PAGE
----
European backlot at Universal Studios
The film is set in Germany in 1935. A ten-year-old girl, Eva, and her family witness an
older woman taunting a Jewish family at an outdoor cafe. The gathering crowd watches on
with amusement. Eva's initial delight at the spectacle is replaced with confusion when the
taunts grow increasingly more humiliating.
Suddenly she senses the competing worldviews this scene provokes in others -- everything
from laughter to disgust and apathy. Yet no one steps in for the family. Just as Eva
begins to identify and empathize with the family's terrified young son, violence erupts
unimpeded by anyone. The boy watches helplessly as his father is beaten, and his horror
becomes Eva's horror. She finally looks to her father to help, and when Arthur refuses to
get involved, Eva's perfect faith in him is lost.
Understanding the Holocaust
"Mr. Dorman [a Holocaust documentarian] believes it is time to pay
more attention to the perpetrators. Film, he says, has proved "an ideal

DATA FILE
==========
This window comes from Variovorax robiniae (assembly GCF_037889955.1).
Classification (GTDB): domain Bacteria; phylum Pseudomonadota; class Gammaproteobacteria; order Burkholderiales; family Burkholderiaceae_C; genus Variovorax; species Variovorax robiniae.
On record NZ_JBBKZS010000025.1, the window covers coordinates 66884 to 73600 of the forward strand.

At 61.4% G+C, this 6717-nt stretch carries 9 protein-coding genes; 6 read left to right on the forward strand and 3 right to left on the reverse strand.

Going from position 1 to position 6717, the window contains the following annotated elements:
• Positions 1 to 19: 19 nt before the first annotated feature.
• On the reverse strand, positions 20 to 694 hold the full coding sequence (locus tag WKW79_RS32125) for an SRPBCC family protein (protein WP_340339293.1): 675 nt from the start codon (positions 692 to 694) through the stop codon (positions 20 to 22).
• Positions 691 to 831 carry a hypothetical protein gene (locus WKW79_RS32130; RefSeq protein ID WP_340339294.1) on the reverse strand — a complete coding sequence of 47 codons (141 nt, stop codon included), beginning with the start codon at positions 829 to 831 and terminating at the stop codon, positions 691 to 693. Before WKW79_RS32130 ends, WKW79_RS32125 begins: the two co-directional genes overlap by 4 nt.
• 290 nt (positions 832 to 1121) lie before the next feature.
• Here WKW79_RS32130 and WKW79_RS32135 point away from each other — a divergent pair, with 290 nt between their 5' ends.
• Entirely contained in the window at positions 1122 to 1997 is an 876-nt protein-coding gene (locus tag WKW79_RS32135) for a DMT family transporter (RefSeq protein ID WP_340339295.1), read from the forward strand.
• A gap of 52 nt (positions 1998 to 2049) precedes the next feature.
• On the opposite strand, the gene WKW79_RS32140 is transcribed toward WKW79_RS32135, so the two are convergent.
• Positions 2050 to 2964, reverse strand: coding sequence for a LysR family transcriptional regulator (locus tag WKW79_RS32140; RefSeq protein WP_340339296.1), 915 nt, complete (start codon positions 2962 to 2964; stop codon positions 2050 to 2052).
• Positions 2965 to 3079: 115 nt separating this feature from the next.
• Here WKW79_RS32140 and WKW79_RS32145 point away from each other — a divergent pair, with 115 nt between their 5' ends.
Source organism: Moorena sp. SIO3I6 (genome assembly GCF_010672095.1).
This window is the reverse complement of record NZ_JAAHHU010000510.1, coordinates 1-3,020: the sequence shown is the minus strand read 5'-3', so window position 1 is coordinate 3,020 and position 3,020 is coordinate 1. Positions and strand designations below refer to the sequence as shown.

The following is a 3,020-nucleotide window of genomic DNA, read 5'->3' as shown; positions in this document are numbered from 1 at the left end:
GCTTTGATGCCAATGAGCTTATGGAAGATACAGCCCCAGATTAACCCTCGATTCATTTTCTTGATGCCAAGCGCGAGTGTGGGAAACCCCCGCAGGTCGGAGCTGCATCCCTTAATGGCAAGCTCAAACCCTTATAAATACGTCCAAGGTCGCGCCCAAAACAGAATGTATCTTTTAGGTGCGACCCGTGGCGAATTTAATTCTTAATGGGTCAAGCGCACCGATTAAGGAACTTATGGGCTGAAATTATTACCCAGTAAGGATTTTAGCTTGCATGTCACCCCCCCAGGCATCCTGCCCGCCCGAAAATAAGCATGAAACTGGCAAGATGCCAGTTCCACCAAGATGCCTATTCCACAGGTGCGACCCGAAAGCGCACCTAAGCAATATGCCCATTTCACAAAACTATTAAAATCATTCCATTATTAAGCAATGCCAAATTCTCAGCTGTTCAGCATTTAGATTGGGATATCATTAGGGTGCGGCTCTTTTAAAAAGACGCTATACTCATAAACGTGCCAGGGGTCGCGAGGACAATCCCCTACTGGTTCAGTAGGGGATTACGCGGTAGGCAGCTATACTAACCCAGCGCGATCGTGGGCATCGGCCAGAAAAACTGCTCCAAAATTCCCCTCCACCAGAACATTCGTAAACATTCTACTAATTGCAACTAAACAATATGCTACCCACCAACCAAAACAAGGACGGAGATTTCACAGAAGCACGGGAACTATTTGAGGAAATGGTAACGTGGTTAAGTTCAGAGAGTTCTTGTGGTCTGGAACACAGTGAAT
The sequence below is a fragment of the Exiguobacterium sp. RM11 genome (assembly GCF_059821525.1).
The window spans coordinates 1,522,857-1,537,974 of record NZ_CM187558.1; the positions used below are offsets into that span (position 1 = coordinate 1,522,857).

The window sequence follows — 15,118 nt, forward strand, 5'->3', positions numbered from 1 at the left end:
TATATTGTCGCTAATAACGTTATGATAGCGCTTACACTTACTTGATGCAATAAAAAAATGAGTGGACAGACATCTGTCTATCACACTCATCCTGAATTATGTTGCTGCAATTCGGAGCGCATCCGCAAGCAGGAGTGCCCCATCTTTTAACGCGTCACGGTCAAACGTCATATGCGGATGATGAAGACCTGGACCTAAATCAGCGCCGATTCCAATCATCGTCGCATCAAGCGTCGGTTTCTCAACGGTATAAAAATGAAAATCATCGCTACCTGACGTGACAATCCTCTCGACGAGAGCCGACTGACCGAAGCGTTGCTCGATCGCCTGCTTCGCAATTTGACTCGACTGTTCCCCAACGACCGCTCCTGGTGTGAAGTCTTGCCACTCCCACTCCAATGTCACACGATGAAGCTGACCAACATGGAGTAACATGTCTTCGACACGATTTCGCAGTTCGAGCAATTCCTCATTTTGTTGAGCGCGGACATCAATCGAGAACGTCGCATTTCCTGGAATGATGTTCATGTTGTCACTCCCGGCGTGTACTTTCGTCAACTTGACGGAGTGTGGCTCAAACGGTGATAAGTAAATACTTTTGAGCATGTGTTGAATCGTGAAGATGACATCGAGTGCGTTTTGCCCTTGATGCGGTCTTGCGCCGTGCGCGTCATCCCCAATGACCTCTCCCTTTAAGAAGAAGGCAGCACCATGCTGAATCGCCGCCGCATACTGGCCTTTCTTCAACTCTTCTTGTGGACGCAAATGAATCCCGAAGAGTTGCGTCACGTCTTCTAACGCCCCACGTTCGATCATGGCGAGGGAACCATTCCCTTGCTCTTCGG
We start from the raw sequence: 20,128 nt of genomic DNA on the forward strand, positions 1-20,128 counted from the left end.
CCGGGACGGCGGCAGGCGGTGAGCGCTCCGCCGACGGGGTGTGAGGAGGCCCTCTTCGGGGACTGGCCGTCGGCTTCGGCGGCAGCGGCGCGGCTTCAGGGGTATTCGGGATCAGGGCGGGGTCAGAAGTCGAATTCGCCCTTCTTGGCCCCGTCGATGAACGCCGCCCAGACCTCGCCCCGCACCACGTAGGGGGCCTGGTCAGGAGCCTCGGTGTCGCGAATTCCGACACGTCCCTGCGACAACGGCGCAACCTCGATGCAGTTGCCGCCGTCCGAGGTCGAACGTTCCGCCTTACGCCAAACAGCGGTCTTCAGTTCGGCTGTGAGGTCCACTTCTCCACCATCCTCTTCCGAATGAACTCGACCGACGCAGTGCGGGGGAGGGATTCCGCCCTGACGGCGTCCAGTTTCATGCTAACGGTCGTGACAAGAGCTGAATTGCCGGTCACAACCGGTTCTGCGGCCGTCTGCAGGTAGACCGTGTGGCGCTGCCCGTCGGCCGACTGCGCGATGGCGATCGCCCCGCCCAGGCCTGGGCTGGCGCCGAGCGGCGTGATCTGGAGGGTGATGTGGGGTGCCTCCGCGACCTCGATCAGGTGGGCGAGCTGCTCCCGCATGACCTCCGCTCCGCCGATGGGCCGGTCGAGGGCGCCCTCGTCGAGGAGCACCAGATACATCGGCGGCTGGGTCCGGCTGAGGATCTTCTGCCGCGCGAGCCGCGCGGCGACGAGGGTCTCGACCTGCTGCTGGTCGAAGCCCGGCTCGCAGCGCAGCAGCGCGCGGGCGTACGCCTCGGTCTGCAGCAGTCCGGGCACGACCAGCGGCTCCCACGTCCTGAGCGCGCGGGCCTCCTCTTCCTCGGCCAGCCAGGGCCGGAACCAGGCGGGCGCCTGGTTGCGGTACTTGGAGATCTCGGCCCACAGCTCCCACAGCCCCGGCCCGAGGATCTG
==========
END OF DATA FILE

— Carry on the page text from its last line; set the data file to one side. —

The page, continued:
medium" for allowing the victims to tell their stories, but where, he
wonders, are the far more complex stories of the criminals? Books have
been written about them … yet filmmakers have exhibited a greater
reluctance than historians to examine this aspect of the Holocaust.
Perhaps they are fearful of humanizing the inhuman."
By Barry Gewen
Read more about how The White Rose explores this
"Holocaust Documentaries: Too Much
of a Bad Thing?"
New York Times. February 15, 2003
Thank you so much for your help with this production!
Please review the current draft of credits.
Sound design plan
Sample music clips that are guiding my thoughts on sound (a chant and music from
Seven Years in Tibet).
location at Universal Studios
I'll add other materials to this space as time permits, including
quicktime videos of my two other short films, Namaste and The